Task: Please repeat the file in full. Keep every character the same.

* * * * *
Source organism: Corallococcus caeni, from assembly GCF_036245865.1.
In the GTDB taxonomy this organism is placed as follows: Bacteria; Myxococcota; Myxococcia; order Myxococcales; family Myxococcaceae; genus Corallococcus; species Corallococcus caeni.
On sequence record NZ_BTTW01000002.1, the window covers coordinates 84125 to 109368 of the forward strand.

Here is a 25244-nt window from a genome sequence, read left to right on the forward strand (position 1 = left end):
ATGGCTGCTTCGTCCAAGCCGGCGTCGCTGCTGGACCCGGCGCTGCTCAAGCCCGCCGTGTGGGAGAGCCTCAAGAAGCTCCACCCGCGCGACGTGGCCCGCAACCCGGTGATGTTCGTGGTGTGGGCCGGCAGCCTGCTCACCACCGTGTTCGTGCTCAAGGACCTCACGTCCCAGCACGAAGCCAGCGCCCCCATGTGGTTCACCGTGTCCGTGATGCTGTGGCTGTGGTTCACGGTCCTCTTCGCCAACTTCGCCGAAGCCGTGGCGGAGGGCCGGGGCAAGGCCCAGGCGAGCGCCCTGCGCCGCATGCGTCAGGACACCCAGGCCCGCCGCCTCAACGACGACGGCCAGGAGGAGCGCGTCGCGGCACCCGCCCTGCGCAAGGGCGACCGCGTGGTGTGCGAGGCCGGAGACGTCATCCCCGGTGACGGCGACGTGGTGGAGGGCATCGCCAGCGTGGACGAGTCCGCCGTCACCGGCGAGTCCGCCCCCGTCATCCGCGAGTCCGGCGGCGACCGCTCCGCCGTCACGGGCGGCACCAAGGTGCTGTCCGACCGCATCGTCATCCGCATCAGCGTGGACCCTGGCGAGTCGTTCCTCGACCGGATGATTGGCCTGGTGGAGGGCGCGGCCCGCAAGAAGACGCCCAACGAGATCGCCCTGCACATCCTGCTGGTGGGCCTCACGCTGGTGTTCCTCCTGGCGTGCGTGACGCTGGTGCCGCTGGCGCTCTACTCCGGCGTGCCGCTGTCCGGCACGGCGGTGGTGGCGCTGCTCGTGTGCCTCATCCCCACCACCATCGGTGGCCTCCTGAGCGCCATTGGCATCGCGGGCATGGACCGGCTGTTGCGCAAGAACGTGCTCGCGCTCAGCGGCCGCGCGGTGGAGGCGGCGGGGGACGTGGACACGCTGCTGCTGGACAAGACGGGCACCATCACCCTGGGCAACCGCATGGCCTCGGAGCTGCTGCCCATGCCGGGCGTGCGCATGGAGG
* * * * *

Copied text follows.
Source organism: Corallococcus caeni, from assembly GCF_036245865.1.
In the GTDB taxonomy this organism is placed as follows: Bacteria; Myxococcota; Myxococcia; order Myxococcales; family Myxococcaceae; genus Corallococcus; species Corallococcus caeni.
On sequence record NZ_BTTW01000002.1, the window covers coordinates 84125 to 109368 of the forward strand.

Here is a 25244-nt window from a genome sequence, read left to right on the forward strand (position 1 = left end):
ATGGCTGCTTCGTCCAAGCCGGCGTCGCTGCTGGACCCGGCGCTGCTCAAGCCCGCCGTGTGGGAGAGCCTCAAGAAGCTCCACCCGCGCGACGTGGCCCGCAACCCGGTGATGTTCGTGGTGTGGGCCGGCAGCCTGCTCACCACCGTGTTCGTGCTCAAGGACCTCACGTCCCAGCACGAAGCCAGCGCCCCCATGTGGTTCACCGTGTCCGTGATGCTGTGGCTGTGGTTCACGGTCCTCTTCGCCAACTTCGCCGAAGCCGTGGCGGAGGGCCGGGGCAAGGCCCAGGCGAGCGCCCTGCGCCGCATGCGTCAGGACACCCAGGCCCGCCGCCTCAACGACGACGGCCAGGAGGAGCGCGTCGCGGCACCCGCCCTGCGCAAGGGCGACCGCGTGGTGTGCGAGGCCGGAGACGTCATCCCCGGTGACGGCGACGTGGTGGAGGGCATCGCCAGCGTGGACGAGTCCGCCGTCACCGGCGAGTCCGCCCCCGTCATCCGCGAGTCCGGCGGCGACCGCTCCGCCGTCACGGGCGGCACCAAGGTGCTGTCCGACCGCATCGTCATCCGCATCAGCGTGGACCCTGGCGAGTCGTTCCTCGACCGGATGATTGGCCTGGTGGAGGGCGCGGCCCGCAAGAAGACGCCCAACGAGATCGCCCTGCACATCCTGCTGGTGGGCCTCACGCTGGTGTTCCTCCTGGCGTGCGTGACGCTGGTGCCGCTGGCGCTCTACTCCGGCGTGCCGCTGTCCGGCACGGCGGTGGTGGCGCTGCTCGTGTGCCTCATCCCCACCACCATCGGTGGCCTCCTGAGCGCCATTGGCATCGCGGGCATGGACCGGCTGTTGCGCAAGAACGTGCTCGCGCTCAGCGGCCGCGCGGTGGAGGCGGCGGGGGACGTGGACACGCTGCTGCTGGACAAGACGGGCACCATCACCCTGGGCAACCGCATGGCCTCGGAGCTGCTGCCCATGCCGGGCGTGCGCATGGAGG